The blood pressure, heart rate, blood glucose, blood gas, and coagulation conditions of the patients in the two groups were recorded at 24 h after the operation and compared. No significant changes in these clinical characteristics were observed between the two groups (p > 0.05; Table 3). There was no significant difference regarding complications between the two groups. Included in this analysis were embolization into new territories outside the target downstream territory of the occluded vessel in 2 of the 26 patients (7.7%) and procedure-related vessel dissections in 1 patient (3.8%).
Middle cerebral artery occlusion generally leads to a massive cerebral infarction, which has a poor prognosis that includes severe disability and death. Thus, timely recovery of blood flow into the infarct area is critical for these patients. The recanalization rate for intravenous thrombolysis of a middle cerebral artery occlusion is low; thus, intra-arterial thrombolysis has been increasingly applied in clinical practice to greatly improve the recanalization rate. A retrospective study of 350 patients with acute stroke undergoing a variety of endovascular treatment techniques found that angioplasty combined with intra-arterial thrombolysis can greatly improve the recanalization rate (Brekenfeld et al. 2005). Among our 22 patients undergoing thrombolysis and angioplasty, 19 patients were completely recanalized and only 3 patients were partially recanalized. The high recanalization rate in our study is likely due to our intra-vascular technique and strict patient inclusion criteria.
Since the first use of mild hypothermia induction for clinical treatment by the American neurosurgeon Fay in 1938, clinical studies of mild hypothermia have been successively reported. Since the 1980s, several studies on the application of mild hypothermia for cerebral ischemia have been carried out (Baker et al. 1991; Ridenour et al. 1992; Zausinger et al. 2000). These studies have shown that the induction of mild hypothermia between 28 and 33 °C has neuroprotective effects. In the clinic, ice blankets, ice caps, and alcohol sponge baths are often used to reduce body temperature. At the International Stroke Conference in 2010, a preliminary report of a clinical trial using endovascular hypothermia combined with intravenous thrombolysis for the treatment of acute ischemic stroke showed that mild hypothermia treatment is safe and feasible (Hemmen et al. 2010). Another study used mild hypothermia combined with interventional arterial thrombolysis for the treatment of acute ischemic stroke and achieved the desired cerebral protective effects (Ding et al. 2002). Subsequently, numerous studies have confirmed that mild hypothermia after stroke can protect brain structure and function at the cellular level (De Georgia et al. 2004; Hemmen and Lyden 2007; Krieger et al. 2001; Zausinger et al. 2003; Zhang et al. 2009). One meta-analysis of 101 animal experiments showed that mild hypothermia can simultaneously reduce infarct volume by 44% on average and increase neurobehavioral scores by 46% (van der Worp et al. 2007). Subsequent experiments demonstrated that localized mild hypothermia combined with intra-arteriovenous thrombolysis is highly effective (Chen et al. 2013; Choi et al. 2010; Guluma et al. 2006; Hong et al. 2014; Konstas et al. 2007; Piironen et al. 2014; Zhao et al. 2009). Here, we found that the average infarct volume decreased from 25 to 13 cm3 in the first 24 h for the hypothermia group, which was nearly a 50% volume reduction. Several experimental studies have confirmed that the therapeutic effects of mild hypothermia occur through blocking of reperfusion injury. In the early stage of a cerebral infarction, mild hypothermia therapy can reduce brain tissue injury in the ischemic penumbra and improve cerebrovascular autoregulation, thereby reducing neuronal cell death. In addition, mild hypothermia can protect the blood–brain barrier, reduce cerebral edema, and decrease the influx of calcium to block its neurotoxic effects (Krieger and Yenari 2004; Rogalewski et al. 2006). In addition to the significant infarct volume reduction, average NIHSS scores at various time points were roughly 2 points lower in the hypothermia group. There was a statistically significant difference between the 2 groups. The clinical symptoms improved have three time points, and infarct volume has three time points. The average NIHSS scores for the hypothermia group at 24 h and 7 days after surgery were lower than the average pre-operation score. Although the NIHSS scores were very close at 7 days post-operation, we confirmed that the scores were true and accurately measured. The present study used a small sample size; therefore, the results could not be further analyzed by stratification of the ischemia and reperfusion duration after mild hypothermia and thrombolysis treatment. Thus, future studies should continue to investigate the therapeutic efficacy of mild hypothermia combined with intra-arteriovenous thrombolysis after cerebral infarction.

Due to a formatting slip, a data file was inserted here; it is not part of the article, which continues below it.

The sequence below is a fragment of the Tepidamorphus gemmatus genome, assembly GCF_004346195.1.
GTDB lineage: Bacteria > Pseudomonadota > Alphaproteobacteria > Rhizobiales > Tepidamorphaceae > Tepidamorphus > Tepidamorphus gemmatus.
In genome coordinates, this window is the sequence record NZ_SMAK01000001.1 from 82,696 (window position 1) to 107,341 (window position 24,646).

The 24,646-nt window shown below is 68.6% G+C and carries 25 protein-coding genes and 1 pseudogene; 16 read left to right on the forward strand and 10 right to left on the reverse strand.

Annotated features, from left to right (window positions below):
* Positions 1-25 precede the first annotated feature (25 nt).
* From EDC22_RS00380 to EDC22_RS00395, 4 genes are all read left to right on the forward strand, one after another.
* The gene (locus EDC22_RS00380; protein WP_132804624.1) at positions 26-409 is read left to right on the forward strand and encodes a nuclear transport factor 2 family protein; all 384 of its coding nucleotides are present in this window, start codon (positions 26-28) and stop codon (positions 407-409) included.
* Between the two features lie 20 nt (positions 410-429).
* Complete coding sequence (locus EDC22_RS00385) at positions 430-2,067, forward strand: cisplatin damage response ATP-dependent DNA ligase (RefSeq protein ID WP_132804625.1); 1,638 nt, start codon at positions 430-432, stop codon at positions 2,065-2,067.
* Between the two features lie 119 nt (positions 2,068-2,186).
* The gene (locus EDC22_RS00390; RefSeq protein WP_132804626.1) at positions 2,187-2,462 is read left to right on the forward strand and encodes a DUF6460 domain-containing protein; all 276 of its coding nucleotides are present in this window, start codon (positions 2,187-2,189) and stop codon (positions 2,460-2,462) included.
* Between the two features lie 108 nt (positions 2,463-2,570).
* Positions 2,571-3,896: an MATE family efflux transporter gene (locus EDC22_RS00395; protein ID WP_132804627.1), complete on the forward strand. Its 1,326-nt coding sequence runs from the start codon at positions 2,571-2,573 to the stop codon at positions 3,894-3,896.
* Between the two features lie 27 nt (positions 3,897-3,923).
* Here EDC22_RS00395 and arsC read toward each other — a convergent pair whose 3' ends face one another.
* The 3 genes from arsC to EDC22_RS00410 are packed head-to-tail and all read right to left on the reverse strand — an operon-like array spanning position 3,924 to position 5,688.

Baker CJ, Onesti ST, Barth KN, Prestigiacomo CJ, Solomon RA (1991) Hypothermic protection following middle cerebral artery occlusion in the rat. Surg Neurol 36:175–180